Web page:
Cauliflower has risen to a prominent place on the menus of many restaurants over the past few years. While the cruciferous vegetable has a long history in cuisines around the world, recent trends in dieting and cooking alike have pushed it to new levels of popularity. As US News & World Report noted, cauliflower has become so celebrated both because health-conscious food enthusiasts believe it will provide benefits and because it’s an exceptionally versatile ingredient. For a student working toward a culinary arts certificate online, cauliflower is packed with opportunities to try out different cooking techniques.
“Cauliflower is a tasty choice for a wide variety of applications.”
Cooking with cauliflower
Cauliflower is a tasty choice for a wide variety of applications, whether it’s steamed, blanched, mashed or sauteed. To get started on unlocking this vegetable’s potential, try making the recipe for roasted cauliflower provided by the New York Times. This method brings out sweet flavors, making it perfect as an appetizer, the basis for a salad or a side for lamb or roast chicken, especially when topped with an aged vinegar.
First, trim a head of cauliflower and slice it into quarter-inch pieces. Set the pieces in a bowl, coating them with extra-virgin olive oil and tossing with salt and black pepper. Transfer the cauliflower onto a baking sheet, drizzling oil on top.
Place the baking sheet in an oven set to 375 degrees Fahrenheit. Roast for about half an hour, flipping the cauliflower once. Look for the pieces to become tender and the edges to caramelize.
Chefs at the forefront of the veggie trend
Restaurants across the country are serving exceptional dishes that feature cauliflower. These items show off just how great this vegetable can be as an ingredient. Culinary academy students will find plenty of inspiration in the ways chefs are putting cauliflower to work in various cuisines.
At Mediterranean restaurant Byblos, located in Miami, diners dig into a side of cauliflower seared in duck fat. For even more bold taste, there’s a topping of tahini sauce, plus sesame seeds and coriander. True fans of the vegetable might also be interested in the American wagyu tenderloin, which comes with cauliflower, amlou dressing, black truffle oil and veal jus.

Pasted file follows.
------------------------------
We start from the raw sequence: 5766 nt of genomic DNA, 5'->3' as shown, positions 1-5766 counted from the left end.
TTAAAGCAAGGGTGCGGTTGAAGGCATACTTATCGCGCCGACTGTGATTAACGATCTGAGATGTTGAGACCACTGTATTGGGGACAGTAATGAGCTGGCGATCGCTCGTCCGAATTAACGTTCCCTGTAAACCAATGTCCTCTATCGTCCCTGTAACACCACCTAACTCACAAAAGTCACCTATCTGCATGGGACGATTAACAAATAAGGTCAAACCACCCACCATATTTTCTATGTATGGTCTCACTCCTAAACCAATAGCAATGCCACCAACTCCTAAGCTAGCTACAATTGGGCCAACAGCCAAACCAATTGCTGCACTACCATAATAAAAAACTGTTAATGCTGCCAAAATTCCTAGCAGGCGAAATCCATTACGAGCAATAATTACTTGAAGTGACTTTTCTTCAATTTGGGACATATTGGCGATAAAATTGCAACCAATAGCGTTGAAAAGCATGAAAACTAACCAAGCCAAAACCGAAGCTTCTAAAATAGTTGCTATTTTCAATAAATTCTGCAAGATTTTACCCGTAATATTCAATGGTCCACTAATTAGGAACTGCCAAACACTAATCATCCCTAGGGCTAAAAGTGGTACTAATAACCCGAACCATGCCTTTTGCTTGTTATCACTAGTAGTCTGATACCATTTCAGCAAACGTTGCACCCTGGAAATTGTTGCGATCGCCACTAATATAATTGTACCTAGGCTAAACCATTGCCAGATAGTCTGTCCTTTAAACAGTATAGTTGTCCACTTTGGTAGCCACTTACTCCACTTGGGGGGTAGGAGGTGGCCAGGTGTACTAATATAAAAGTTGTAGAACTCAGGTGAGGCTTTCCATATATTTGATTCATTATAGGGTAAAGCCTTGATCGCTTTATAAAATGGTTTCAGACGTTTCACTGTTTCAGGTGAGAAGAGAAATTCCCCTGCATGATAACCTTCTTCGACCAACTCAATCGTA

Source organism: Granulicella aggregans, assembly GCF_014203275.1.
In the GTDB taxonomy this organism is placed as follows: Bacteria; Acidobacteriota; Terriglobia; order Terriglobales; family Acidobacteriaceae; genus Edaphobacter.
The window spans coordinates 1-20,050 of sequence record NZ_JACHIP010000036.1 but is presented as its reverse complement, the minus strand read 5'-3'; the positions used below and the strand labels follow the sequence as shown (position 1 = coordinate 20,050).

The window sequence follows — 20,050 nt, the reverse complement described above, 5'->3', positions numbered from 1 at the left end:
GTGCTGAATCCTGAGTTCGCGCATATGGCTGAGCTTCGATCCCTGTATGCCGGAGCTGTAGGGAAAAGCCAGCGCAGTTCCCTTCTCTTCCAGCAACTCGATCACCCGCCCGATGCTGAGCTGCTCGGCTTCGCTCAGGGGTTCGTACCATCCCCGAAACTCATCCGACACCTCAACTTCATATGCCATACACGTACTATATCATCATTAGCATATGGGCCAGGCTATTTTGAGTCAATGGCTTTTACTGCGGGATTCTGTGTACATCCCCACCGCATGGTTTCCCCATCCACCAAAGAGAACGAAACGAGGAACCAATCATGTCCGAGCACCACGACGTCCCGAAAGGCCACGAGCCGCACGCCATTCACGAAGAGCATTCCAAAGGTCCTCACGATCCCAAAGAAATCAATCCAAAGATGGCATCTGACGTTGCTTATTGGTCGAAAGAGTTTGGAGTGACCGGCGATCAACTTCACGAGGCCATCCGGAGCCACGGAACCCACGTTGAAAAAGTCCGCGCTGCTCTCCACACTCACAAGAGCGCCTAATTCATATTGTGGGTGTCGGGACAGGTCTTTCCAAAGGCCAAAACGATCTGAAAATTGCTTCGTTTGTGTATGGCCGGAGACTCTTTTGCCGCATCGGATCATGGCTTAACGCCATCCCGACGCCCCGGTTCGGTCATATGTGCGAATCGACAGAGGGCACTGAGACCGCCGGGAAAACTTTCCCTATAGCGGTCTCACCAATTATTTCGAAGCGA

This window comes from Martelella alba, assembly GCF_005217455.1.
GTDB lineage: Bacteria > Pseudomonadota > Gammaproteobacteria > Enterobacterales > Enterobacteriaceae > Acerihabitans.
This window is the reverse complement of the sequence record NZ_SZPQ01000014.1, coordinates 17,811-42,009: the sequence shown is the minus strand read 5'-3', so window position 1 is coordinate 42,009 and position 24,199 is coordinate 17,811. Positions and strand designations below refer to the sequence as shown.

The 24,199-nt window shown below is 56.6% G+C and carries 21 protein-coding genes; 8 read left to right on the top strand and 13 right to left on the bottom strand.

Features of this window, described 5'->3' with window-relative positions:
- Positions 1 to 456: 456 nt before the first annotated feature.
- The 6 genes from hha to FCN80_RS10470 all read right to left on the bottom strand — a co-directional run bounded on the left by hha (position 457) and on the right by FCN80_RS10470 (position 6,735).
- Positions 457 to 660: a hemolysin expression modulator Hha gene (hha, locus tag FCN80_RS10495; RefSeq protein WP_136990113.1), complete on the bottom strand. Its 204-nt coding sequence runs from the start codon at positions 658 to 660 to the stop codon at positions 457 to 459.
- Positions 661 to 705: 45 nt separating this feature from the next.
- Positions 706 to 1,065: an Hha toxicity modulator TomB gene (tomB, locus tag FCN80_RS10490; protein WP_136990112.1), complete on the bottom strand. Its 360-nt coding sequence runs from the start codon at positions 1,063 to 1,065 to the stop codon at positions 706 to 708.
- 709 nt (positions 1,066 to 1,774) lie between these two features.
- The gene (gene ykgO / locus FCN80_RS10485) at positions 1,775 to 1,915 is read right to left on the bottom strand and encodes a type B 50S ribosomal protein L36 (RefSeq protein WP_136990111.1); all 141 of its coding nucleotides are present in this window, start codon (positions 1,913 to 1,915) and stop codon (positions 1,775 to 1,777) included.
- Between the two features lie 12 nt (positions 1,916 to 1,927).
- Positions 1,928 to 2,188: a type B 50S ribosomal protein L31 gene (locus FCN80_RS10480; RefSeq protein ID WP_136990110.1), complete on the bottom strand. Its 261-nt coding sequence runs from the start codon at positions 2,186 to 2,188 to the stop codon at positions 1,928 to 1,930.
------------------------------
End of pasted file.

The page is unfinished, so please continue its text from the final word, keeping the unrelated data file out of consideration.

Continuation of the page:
Alon Shaya, executive chef of Domenica in New Orleans, stepped up a simple whole, roasted cauliflower to serve as an antipasto. Bon Appetit explained his version gets its unique flavor by being simmered in a seasoned poaching liquid of dry white wine, olive oil, kosher salt, lemon juice, butter, red pepper flakes, sugar, bay leaf and water. After roasting for 30 to 40 minutes, the vegetable is served alongside goat cheese whipped with feta, cream cheese and olive oil.
For Austin culinary arts fans, La Condesa offers a distinctive approach to cauliflower. The restaurant, specializing in upscale and contemporary takes on classic Mexican dishes, offers a roasted cauliflower steak. The entree is accompanied by a chipotle raisin puree, marcona almonds, a chile de arbol vinaigrette and a soubise sauce made with garlic and cauliflower.
Atlanta’s Bocado frequently shifts its menu, providing a range of seasonal and experimental items. Cauliflower has a prominent place in the repertoire, including in the roasted cauliflower sandwich available at lunchtime. The hearty baguette also comes piled with Chinese and Thai eggplant, cilantro and a spicy mayonnaise.
There seems to be no end to the delicious ways cauliflower can be prepared and presented. With some imagination, chefs can incorporate the veggie into dishes from all culinary traditions and styles. In every context, cauliflower impresses with its natural flavors and satisfying texture.